The Internet of Things is really taking off. The ESP8266 has made it possible to add a powerful process with wifi to any project for a couple of bucks. Whether you doing a one off art project, or are building a home automation gizmo that you plan on funding with Kickstarter, the ESP8266 can be at the core.
I’ve gotten really excited about this new chip and it’s potential, so naturally I decided to write my own scripting language. When you say that sort of thing in the circles I run around in or when you read it in ESP8266 forums, you generally get a lot of push back. Once the rolling of the eyes and general incredulity settle down, you are likely to get any combination of these 3 responses:
- Anyone who writes a new scripting language for any reason on any platform is nuts. There’s nothing you could possibly do that hasn’t already been done.
- Scripting languages on a platform like ESP8266 incur useless overhead. Native code FTW. You’re nuts.
TL;DR I’m nuts.
So what motivation could I possibly have for doing this? I’ll push back on each of the points above:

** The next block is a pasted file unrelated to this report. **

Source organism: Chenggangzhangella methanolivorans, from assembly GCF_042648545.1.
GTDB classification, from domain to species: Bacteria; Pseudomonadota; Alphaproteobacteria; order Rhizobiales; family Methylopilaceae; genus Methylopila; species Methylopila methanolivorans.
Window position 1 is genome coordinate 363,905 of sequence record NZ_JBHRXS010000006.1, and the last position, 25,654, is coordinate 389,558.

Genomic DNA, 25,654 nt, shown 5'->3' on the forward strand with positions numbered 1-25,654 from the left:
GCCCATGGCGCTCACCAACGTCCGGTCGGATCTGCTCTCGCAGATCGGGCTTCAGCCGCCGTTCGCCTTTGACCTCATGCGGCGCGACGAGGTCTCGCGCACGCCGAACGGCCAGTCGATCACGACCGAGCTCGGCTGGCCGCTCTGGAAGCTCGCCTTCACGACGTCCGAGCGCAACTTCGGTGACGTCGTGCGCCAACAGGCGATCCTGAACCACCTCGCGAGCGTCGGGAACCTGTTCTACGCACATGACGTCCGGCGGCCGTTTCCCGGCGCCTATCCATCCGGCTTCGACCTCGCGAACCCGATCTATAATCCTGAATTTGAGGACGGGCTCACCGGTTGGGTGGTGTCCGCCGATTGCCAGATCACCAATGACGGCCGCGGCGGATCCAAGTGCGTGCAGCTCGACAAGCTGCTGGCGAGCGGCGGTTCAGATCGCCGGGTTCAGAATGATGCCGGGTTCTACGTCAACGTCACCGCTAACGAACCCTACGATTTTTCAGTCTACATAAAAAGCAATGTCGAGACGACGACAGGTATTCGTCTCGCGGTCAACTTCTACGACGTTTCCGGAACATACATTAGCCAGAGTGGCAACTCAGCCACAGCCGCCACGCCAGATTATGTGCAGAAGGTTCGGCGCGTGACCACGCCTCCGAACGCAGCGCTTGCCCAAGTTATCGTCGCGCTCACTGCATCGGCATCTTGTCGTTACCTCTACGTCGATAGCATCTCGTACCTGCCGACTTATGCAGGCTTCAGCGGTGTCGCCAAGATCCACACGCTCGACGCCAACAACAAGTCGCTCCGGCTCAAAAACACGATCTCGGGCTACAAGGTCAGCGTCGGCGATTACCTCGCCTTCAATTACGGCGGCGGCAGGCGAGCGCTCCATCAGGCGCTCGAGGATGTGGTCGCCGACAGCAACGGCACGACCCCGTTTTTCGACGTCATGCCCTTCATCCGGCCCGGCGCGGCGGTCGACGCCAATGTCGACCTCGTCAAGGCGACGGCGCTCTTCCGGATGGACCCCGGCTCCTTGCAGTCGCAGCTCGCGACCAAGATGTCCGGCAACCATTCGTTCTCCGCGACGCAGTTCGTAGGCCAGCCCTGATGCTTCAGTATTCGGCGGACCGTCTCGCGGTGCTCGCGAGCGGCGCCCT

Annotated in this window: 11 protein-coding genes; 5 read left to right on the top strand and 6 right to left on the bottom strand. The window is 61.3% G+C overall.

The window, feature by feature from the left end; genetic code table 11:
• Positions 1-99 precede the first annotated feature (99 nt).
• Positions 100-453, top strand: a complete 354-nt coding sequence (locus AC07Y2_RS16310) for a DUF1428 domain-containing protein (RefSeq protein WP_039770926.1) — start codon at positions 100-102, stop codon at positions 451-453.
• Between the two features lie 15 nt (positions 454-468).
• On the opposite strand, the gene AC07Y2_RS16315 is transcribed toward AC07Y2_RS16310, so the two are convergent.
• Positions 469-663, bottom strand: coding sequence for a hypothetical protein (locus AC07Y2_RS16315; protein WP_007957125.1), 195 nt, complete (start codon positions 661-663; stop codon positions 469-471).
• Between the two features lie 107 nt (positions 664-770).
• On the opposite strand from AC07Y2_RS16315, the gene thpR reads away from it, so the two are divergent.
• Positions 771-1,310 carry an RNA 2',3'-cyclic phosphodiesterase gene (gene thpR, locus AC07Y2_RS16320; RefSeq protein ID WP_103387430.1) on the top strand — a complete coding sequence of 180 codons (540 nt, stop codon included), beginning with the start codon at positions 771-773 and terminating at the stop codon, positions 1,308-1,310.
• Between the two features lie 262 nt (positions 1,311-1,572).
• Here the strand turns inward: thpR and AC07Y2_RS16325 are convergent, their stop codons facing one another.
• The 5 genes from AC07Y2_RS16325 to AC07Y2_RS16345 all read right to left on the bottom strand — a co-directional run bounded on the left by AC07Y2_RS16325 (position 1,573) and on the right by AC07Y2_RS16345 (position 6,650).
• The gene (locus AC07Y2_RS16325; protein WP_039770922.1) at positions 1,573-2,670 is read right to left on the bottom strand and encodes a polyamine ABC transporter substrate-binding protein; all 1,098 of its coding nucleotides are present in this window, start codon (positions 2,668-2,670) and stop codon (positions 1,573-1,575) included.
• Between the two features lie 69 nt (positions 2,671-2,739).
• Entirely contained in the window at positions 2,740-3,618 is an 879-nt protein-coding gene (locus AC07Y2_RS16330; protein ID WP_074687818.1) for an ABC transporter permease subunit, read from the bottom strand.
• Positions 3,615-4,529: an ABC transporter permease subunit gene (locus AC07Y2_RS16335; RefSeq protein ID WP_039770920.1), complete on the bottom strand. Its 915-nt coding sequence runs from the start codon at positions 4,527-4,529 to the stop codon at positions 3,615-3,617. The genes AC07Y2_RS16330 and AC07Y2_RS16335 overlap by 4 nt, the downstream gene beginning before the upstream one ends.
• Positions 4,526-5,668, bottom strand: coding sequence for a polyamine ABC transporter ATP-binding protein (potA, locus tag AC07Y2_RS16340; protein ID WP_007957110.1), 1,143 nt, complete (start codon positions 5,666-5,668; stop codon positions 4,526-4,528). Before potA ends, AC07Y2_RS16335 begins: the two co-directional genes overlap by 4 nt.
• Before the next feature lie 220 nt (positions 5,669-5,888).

- There are plenty of reasons for writing a custom language specific to a particular platform. In the case of the ESP8266, it is both much more powerful that other solutions that have come before it (like the AVR chip in Arduino) and much less powerful than traditional computers for which most of these languages were written. So it makes sense to make a language that enhances its advantages while minimizing its constraints.
- All the languages currently on the ESP8266 were originally written for more powerful platforms. Even though the versions being ported are generally “micro” versions, they still push the limits of the platform. For instance, they typically leave less than 25KB of ram storage, It’s hard to do anything in that space. And they generally use garbage collection that adds even more overhead to the management of that tiny memory space.
- Native programming is fine as long as you want to upload new code every time you make a change. You might think this problem is solved with OTA. But how do you test your changes without crashing the device, which would require you to bring it back to the shop, crack it open and flash new firmware over the serial port. OTA was designed for mass deployment, not experimentation.
One of the great advantages of m8rscript is that I wrote it to be cross-platform. It runs on both ESP8266 and Mac. That has allowed me to write a macOS app which can simulate m8rscript code before deploying on the device.
To be continued…